All 24 A24 Horror Movies Ranked From Worst To Best

12. Bodies Bodies Bodies (2022)

Sophie recently started dating Bee. They drive together to a party hosted by Sophie’s best friend, David. The David family estate, with its palatial main house, is surrounded by a large wooded area. Bee is nervous, but her friend promises her that everyone there will like her. Her and David’s friends are Emma, Jordan and Alice, who runs her own podcast and brought along her slightly older lover Greg, whom she met through Tinder. They are still having fun together at the pool, but when a storm hits, they are forced to go indoors. To see what happens next, you need to see the film.

It’s going between the slasher and whodunit and a satire on ultra-rich young people or just Generation Z. Yet it’s not a mess which is a bless. It’s more fun than its premise suggests. However, some might find the satirical elements little heavy-handed but the ending is so great that even if you had any problem with it, you’ll forgive it. The cast is particularly amazing, especially Rachel Sennott.


11. Lamb (2021)

Maria and Ingvar live a simple life together as farmers on a remote farm in Iceland, where they are very busy looking after a whole flock of sheep. They have a herding dog that helps them with their work. As Maria and Ingvar watch their sheep litter their lambs, they witness the birth of a strange lamb, which is a hybrid of a human body and a sheep’s head. At first, surprised by this phenomenon, the couple begins to take in and raise the lamb, whom they baptize with the name Ada, as if they were their own child… theme is so bizarre but it works incredibly well.

It’s more of a drama than a horror actually but since it’s billed as such in many publications, it fits well to put it here but don’t expect many scares. This a deeply imaginative, somewhat thought-provoking and honestly, it’s very impressive to get a convincing film out of such a ridiculous premise. The film is also the highest grossing motion picture in the history of Icelandic cinema, as of 2021, earning over million dollars on the first weekend alone.


10. The Killing of a Sacred Deer (2017)

Father Steven (Colin Farrell), the surgeon, regularly meets with adolescent Martin (Barry Keoghan). He gives him a watch and invites him to a family dinner. The boy’s attachment is increasingly reminiscent of stalking. The motives for this remain unclear. An ancient parable paves the way: Whoever takes something from someone, like Agamemnon took from Artemis’ beloved stag, must give back something of value in order to restore balance… Lanthimos has directed a horror-thriller that does a great job of exploring the power of the inexplicable.

The camera is mostly in motion, but so elegantly guided that it enables a gliding through the progression of the story in touchingly beautiful images, which only makes the shifted world of the characters come to light all the more clearly. In the end, we get a film with stunning cinematography, minimalist but at the same time strong screenplay, thrilling narrative and a strong Barry Keoghan performance.


9. Saint Maud (2019)

The young nurse Maud used to work in the national health service, but now she was placed through a private agency with the terminally ill patient Amanda Kohl. The once celebrated avant-garde dancer and choreographer has retired to a small English seaside town due to her illness and boredly celebrates the last stages of her own mortality. She lets Maud pass the time between her lover’s visits, but her caregiver thinks that dealing with young Carol isn’t doing her any good. Maud keeps having painful visions that she believes are messages from God himself.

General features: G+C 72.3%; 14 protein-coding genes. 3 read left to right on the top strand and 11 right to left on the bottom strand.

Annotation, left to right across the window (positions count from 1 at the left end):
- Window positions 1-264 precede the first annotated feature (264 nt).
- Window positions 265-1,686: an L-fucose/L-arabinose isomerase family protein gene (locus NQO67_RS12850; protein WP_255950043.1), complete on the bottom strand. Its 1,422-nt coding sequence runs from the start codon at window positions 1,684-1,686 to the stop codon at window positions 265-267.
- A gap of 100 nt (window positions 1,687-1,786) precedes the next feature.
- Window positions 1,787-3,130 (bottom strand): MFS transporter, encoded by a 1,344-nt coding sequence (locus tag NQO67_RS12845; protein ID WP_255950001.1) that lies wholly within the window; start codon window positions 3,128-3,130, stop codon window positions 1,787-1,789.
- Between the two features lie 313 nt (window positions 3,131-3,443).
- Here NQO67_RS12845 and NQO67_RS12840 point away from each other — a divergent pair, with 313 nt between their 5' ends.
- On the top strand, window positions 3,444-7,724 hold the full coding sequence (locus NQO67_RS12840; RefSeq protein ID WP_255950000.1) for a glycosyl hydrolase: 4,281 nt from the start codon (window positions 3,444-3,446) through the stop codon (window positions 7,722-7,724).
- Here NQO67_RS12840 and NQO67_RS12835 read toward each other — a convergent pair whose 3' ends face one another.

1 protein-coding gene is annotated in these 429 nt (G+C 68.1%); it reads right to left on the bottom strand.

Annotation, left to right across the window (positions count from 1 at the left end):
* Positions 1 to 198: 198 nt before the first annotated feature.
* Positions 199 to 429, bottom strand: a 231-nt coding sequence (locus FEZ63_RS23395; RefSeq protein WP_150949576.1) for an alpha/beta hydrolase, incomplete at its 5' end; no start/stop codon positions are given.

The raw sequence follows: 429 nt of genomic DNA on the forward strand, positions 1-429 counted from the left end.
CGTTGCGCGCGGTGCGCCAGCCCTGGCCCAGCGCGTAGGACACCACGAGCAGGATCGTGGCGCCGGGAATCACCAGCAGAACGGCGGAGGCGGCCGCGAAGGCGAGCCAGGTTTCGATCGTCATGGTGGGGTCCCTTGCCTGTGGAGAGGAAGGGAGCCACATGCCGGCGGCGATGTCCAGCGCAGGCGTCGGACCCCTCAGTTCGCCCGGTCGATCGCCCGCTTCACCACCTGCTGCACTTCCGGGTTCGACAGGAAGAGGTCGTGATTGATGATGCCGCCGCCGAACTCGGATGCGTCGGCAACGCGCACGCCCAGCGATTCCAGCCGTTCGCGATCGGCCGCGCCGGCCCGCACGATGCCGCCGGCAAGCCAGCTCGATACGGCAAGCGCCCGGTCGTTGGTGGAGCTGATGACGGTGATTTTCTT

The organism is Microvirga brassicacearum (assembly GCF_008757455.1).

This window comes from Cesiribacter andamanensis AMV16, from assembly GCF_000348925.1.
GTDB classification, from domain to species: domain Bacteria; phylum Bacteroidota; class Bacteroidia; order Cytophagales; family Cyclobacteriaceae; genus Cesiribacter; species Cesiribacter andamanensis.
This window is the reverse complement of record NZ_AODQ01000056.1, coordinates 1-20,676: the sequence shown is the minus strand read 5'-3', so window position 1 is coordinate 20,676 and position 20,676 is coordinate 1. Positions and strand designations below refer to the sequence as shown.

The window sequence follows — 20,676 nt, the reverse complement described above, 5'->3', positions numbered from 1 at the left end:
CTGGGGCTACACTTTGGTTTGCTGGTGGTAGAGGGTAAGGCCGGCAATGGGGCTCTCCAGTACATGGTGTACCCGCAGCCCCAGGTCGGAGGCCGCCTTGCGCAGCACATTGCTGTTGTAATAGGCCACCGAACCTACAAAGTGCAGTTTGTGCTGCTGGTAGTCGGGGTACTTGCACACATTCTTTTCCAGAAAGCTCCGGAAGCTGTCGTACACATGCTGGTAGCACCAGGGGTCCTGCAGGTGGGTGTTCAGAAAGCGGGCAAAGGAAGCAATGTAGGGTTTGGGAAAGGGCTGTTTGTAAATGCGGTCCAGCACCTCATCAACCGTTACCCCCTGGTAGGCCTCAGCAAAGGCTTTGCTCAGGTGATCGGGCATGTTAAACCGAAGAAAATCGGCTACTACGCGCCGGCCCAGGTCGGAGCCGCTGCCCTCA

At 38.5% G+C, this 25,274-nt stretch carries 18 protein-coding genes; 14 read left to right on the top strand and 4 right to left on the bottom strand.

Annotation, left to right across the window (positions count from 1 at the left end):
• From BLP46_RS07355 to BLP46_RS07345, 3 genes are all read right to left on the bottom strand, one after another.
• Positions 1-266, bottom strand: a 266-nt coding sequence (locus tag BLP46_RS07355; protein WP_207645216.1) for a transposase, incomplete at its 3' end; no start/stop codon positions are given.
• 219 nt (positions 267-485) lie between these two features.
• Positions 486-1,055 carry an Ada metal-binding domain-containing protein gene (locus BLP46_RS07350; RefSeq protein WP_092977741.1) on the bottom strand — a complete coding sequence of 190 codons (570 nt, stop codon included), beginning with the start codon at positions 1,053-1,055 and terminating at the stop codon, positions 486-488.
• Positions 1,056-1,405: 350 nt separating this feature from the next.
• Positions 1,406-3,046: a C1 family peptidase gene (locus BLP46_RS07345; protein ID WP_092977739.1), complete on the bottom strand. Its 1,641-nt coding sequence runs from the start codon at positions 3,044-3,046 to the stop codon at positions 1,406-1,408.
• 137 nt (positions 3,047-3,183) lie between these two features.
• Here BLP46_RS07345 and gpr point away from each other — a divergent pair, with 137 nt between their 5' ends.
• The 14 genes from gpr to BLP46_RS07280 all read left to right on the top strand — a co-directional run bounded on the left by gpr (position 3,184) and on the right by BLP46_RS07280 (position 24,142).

British film, distributed by StudioCanal in its native country, was brought to United States by A24. Rose Glass makes a great debut with this mix of body horror and psychological thriller. It’s ambiguous for every viewer to bring their own perspective to the story. Is she a mad person? Is she talking to a God? Lots of Cronenberg influence but still a very original work with a final shot that’ll stay with you for a while.


8. Green Room (2015)

Jeremy Saulnier was on a roll up until misguided and underwhelming “Hold the Dark”. This one came right after his very strong effort “Blue Ruin” and it’s equally excellent. The film is about a punk rock band whose gig is canceled and they failed to make money from a replacement gig at a Mexican restaurant. Then the group accepted an offer to play at a rock bar in the Oregon woods the following day. Although their audience there consists only of neo-Nazis, the job pays well. However, soon things turn into a hostage situation. Striking cinematography, excellent performances (especially Imogen Poots) and very tense tone make “Green Room” a great watch.

This is also a surprisingly brutal movie, it doesn’t shy away from showing the violence but it’s not full of it also. It comes at the very right moments. Saulnier has mentioned “Assault on Precinct 13” as an influence and it shows because he obviously well-studied the Carpenter classic and staged the whole thing in a similar manner with a style of its own. After the film, it’s impossible to not realize once again what a sad loss Anton Yelchin was. He had so much to give.


7. X (2022)

Ti West had been a cult name for most of his career. He was making arthouse-ish, small horror films before it was cool. “The House of the Devil” particularly made him an established name in the horror community but since his sensibilities are not outrageously commercial, he never got mainstream attention. His films are usually different than each other; he makes a film about cults, supernatural, a found-footage, he never stays the same but there’s a Ti West film formula which is establishing the characters and the atmosphere for the first hour and then the horror in the last act.

“X” is similar but also perhaps better than anything he has done; with his characters, black humor, very clearly sex-positive message (rare for horror), terrific acting (Mia Goth in dual roles) and it has something to say about aging as well, while also being a beautiful tribute to the 70s independent filmmakers who made horrors and sex films despite all the taboos. Some of the shots are striking (when that alligator appears!) and the film is one of the best slashers in a quite long time.


6. Midsommar (2019)

Ari Aster’s follow-up to “Hereditary” is almost as strong. Just like “Hereditary”, the script is so well-written that you keep coming back to it. When you finish the film, it needs a re-watch and when you watch it again, you realize you missed so many details. The same plot could end up being a lesser experience with the wrong directors but Aster’s cinematic vision is very strong. He’s not afraid of going to disturbing places as well as silly places, some of the humor here is very intentional and he has a pretty sick sense of humor, to say the least. Delightfully sick though.